Rullo: Why Feeney will benefit from early Supercars start

Alex Rullo in 2019. Picture: Daniel Carson/dcimges.org

Supercars’ last teen sensation Alex Rullo believes being an early starter in the main game can fast-track Broc Feeney.

Feeney, 18, was on Tuesday announced as Jamie Whincup’s 2022 successor at Triple Eight Race Engineering.

It’s a sink or swim situation, much like Rullo himself faced when as a 16-year-old he was plucked by Lucas Dumbrell Motorsport to drive in the 2017 Supercars Championship.

Rullo hasn’t had another full-time drive since, but is adamant the decision was correct to grab the opportunity.

“I wouldn’t say I have any regrets,” the West Australian told Speedcafe.com.

“Definitely from a maturity standpoint, potentially, but in terms of our sort of thinking jumping into that headfirst was you get way more seat time in a Supercar.

“The only thing that I guess it didn’t help with was how it looked from the outside.

“Being in one of the oldest cars, if not the oldest car in the field, and no matter how good of a job you do, you’re last and second-last every round, it doesn’t look good on paper to everyone else.

“But behind the scenes and especially comparing to the people that I came into with Super2 the year prior in 2016, I think I really took a leap ahead of those guys just because I had double, triple the seat time that they had in a year.

“I had team-mates of Taz Douglas, Cam McConville, those sort of guys that I was going head-to-head with – we were just going head-to-head for last and second-last.

Rullo competed for LDM in 2017. Picture: Christian Hartung

“But yeah, it turns out I really learnt a lot that year and there was a lot of seat time. Just the amount of tyres you get thrown at you in the main game compared to Super2, it’s a night and day difference, so that was one of the big things.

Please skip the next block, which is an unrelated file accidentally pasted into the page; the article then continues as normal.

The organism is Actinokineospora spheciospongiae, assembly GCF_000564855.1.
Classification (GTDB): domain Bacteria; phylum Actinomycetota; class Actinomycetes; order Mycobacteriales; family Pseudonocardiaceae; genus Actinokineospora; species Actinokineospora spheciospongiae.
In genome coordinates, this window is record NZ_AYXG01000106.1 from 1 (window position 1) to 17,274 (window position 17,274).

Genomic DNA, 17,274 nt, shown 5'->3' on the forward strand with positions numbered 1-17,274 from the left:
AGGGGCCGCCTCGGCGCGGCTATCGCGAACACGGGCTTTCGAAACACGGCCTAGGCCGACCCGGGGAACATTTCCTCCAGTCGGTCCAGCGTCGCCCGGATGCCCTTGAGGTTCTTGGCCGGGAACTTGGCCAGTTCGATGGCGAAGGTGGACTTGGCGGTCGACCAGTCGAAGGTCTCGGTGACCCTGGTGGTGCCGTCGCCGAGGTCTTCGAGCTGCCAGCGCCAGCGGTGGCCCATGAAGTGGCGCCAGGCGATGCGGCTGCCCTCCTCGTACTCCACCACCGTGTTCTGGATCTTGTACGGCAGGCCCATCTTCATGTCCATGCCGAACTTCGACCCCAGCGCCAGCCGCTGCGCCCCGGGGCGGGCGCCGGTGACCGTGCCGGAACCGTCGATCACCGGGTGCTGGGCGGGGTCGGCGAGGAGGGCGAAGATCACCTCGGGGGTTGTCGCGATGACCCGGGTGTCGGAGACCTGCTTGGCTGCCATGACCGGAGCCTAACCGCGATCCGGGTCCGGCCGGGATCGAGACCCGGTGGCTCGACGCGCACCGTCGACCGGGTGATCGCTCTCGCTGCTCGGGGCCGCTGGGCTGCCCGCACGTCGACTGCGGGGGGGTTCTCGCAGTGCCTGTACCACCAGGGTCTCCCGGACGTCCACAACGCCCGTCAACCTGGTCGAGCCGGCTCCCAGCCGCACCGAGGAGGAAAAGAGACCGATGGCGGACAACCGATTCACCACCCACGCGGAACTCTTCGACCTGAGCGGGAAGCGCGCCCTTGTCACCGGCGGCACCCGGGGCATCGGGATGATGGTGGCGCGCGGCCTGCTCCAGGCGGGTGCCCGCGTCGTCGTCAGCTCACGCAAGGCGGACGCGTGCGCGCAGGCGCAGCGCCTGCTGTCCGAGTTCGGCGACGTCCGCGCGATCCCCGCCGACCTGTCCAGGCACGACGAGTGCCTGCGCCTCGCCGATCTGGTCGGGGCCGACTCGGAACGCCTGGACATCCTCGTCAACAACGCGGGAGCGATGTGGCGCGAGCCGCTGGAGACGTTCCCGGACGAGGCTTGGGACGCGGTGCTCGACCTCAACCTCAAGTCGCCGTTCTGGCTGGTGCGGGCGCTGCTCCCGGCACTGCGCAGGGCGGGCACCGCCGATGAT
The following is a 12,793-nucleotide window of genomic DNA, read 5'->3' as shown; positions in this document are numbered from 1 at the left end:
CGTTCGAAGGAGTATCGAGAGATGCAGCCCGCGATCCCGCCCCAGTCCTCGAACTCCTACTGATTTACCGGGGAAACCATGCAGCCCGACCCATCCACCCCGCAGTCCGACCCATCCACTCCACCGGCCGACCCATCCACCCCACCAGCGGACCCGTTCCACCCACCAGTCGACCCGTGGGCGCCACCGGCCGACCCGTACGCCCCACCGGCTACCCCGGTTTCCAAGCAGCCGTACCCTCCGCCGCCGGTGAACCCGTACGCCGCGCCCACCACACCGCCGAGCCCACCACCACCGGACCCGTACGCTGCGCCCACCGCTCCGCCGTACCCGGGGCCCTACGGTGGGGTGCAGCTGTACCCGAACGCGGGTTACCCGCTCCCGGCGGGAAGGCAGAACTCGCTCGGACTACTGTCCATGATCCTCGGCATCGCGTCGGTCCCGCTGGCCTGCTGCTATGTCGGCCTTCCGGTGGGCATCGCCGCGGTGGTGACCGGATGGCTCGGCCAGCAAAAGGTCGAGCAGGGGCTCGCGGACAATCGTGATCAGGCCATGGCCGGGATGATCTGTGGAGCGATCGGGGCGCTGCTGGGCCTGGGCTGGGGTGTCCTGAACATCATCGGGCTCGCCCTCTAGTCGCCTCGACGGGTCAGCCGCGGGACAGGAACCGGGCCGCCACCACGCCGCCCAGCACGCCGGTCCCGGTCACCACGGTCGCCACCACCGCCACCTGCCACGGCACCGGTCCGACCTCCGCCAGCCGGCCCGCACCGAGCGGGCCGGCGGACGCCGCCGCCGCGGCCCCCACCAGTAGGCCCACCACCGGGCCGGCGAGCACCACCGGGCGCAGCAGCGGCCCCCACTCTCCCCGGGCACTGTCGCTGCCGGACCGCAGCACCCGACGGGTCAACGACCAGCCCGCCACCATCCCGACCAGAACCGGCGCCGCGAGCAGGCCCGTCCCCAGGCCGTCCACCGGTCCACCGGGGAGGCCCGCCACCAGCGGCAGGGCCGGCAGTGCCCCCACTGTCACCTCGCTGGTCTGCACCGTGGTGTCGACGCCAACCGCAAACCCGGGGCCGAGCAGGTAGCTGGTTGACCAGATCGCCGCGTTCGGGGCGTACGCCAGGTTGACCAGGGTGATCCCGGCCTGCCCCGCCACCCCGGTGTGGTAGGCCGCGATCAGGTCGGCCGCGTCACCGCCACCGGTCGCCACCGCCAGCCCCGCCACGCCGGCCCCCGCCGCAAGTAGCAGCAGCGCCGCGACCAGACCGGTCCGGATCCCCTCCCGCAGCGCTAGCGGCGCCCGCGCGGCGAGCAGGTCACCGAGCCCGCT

“And that sort of showed the next year in Super2, we went into the last round still in the championship and had a few wins and podiums here and there whereas I was nowhere near that in 2016 when I was in Super2.

“The biggest thing for me that probably hampered me a bit was how it looked to everyone else; everyone sort of counted me out I think, because I was just rolling around in last place in Supercars.”

Feeney shouldn’t face any such problem when it comes to competitive equipment.

While the now defunct LDM were the minnows of the time, Feeney’s big break will come with a powerhouse Triple Eight operation that holds a one-two in the 2021 Repco Supercars Championship.

“I don’t think any young kid is going to turn down a Triple Eight seat,” he said.

“It’s probably the best seat in the field at the moment so I think if you are going to take the leap up into Supercars, you want to put yourself in the best.

“If you’re doing the best job you can and you’re in the best car, you should be on the podium, you should be winning races.

“So a kid like him, he has really got the best opportunity and the opportunity that everyone else wishes they had – I think he is in a really good position.”

Rullo last competed in the Supercars Championship at the 2019 Sandown 500, partnering Simona De Silvestro in a Kelly Racing Nissan.

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